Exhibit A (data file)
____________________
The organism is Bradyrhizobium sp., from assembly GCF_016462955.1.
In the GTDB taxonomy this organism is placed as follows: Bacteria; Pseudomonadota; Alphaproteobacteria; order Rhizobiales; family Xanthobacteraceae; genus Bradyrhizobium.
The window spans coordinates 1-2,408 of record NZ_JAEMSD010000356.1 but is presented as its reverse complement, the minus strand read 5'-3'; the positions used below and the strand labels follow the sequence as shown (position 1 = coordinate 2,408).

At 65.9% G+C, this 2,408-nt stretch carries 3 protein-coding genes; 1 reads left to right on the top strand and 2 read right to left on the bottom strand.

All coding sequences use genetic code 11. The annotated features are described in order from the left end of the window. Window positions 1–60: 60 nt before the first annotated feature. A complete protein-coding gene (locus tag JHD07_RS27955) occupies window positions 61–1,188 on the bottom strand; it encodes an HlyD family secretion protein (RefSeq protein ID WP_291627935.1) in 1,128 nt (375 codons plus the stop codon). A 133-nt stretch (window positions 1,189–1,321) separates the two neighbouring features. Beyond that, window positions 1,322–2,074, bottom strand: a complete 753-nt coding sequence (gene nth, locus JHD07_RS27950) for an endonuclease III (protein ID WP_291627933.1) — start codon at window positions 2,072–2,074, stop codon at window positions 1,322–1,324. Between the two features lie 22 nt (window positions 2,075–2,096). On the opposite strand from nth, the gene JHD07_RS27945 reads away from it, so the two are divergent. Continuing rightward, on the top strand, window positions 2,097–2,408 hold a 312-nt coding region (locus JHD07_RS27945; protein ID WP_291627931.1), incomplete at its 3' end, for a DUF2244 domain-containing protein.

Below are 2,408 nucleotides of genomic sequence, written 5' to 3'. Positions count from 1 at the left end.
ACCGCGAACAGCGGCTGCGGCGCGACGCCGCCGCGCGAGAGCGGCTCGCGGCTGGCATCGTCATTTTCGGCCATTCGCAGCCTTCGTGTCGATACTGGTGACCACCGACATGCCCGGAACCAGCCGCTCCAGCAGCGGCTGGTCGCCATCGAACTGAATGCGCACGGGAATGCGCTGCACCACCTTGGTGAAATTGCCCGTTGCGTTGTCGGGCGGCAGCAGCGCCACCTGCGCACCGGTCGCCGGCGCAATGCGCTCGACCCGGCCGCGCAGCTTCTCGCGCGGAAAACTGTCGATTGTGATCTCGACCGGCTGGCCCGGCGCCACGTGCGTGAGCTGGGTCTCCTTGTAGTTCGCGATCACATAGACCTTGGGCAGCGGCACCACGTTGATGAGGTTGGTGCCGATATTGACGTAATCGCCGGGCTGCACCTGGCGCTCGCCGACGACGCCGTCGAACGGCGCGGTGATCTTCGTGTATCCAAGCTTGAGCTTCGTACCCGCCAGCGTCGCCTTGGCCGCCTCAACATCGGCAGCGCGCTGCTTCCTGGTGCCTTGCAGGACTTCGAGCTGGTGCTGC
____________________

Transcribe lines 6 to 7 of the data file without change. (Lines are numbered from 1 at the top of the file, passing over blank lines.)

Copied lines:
Below are 2,408 nucleotides of genomic sequence, written 5' to 3'. Positions count from 1 at the left end.
ACCGCGAACAGCGGCTGCGGCGCGACGCCGCCGCGCGAGAGCGGCTCGCGGCTGGCATCGTCATTTTCGGCCATTCGCAGCCTTCGTGTCGATACTGGTGACCACCGACATGCCCGGAACCAGCCGCTCCAGCAGCGGCTGGTCGCCATCGAACTGAATGCGCACGGGAATGCGCTGCACCACCTTGGTGAAATTGCCCGTTGCGTTGTCGGGCGGCAGCAGCGCCACCTGCGCACCGGTCGCCGGCGCAATGCGCTCGACCCGGCCGCGCAGCTTCTCGCGCGGAAAACTGTCGATTGTGATCTCGACCGGCTGGCCCGGCGCCACGTGCGTGAGCTGGGTCTCCTTGTAGTTCGCGATCACATAGACCTTGGGCAGCGGCACCACGTTGATGAGGTTGGTGCCGATATTGACGTAATCGCCGGGCTGCACCTGGCGCTCGCCGACGACGCCGTCGAACGGCGCGGTGATCTTCGTGTATCCAAGCTTGAGCTTCGTACCCGCCAGCGTCGCCTTGGCCGCCTCAACATCGGCAGCGCGCTGCTTCCTGGTGCCTTGCAGGACTTCGAGCTGGTGCTGC